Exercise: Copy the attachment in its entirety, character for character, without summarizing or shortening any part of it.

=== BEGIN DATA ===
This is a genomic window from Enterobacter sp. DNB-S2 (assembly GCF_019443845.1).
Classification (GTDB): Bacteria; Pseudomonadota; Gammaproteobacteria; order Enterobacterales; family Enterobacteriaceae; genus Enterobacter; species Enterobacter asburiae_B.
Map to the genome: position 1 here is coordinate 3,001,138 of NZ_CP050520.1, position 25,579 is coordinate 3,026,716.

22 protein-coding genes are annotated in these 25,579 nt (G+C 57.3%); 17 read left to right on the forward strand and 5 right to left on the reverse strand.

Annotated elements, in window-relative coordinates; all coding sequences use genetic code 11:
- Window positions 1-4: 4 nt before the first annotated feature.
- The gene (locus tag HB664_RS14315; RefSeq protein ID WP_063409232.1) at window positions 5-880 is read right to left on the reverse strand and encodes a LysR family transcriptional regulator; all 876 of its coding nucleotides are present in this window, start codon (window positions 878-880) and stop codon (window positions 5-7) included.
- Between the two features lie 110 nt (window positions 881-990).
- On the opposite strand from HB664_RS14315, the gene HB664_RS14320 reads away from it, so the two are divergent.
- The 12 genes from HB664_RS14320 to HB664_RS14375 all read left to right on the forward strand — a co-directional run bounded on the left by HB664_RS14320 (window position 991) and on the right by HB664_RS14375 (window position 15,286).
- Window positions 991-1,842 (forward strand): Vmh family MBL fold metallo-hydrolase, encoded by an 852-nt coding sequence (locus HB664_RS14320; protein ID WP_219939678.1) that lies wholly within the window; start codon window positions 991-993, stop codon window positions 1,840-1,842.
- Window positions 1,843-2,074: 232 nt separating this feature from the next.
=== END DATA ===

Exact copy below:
This is a genomic window from Enterobacter sp. DNB-S2 (assembly GCF_019443845.1).
Classification (GTDB): Bacteria; Pseudomonadota; Gammaproteobacteria; order Enterobacterales; family Enterobacteriaceae; genus Enterobacter; species Enterobacter asburiae_B.
Map to the genome: position 1 here is coordinate 3,001,138 of NZ_CP050520.1, position 25,579 is coordinate 3,026,716.

22 protein-coding genes are annotated in these 25,579 nt (G+C 57.3%); 17 read left to right on the forward strand and 5 right to left on the reverse strand.

Annotated elements, in window-relative coordinates; all coding sequences use genetic code 11:
- Window positions 1-4: 4 nt before the first annotated feature.
- The gene (locus tag HB664_RS14315; RefSeq protein ID WP_063409232.1) at window positions 5-880 is read right to left on the reverse strand and encodes a LysR family transcriptional regulator; all 876 of its coding nucleotides are present in this window, start codon (window positions 878-880) and stop codon (window positions 5-7) included.
- Between the two features lie 110 nt (window positions 881-990).
- On the opposite strand from HB664_RS14315, the gene HB664_RS14320 reads away from it, so the two are divergent.
- The 12 genes from HB664_RS14320 to HB664_RS14375 all read left to right on the forward strand — a co-directional run bounded on the left by HB664_RS14320 (window position 991) and on the right by HB664_RS14375 (window position 15,286).
- Window positions 991-1,842 (forward strand): Vmh family MBL fold metallo-hydrolase, encoded by an 852-nt coding sequence (locus HB664_RS14320; protein ID WP_219939678.1) that lies wholly within the window; start codon window positions 991-993, stop codon window positions 1,840-1,842.
- Window positions 1,843-2,074: 232 nt separating this feature from the next.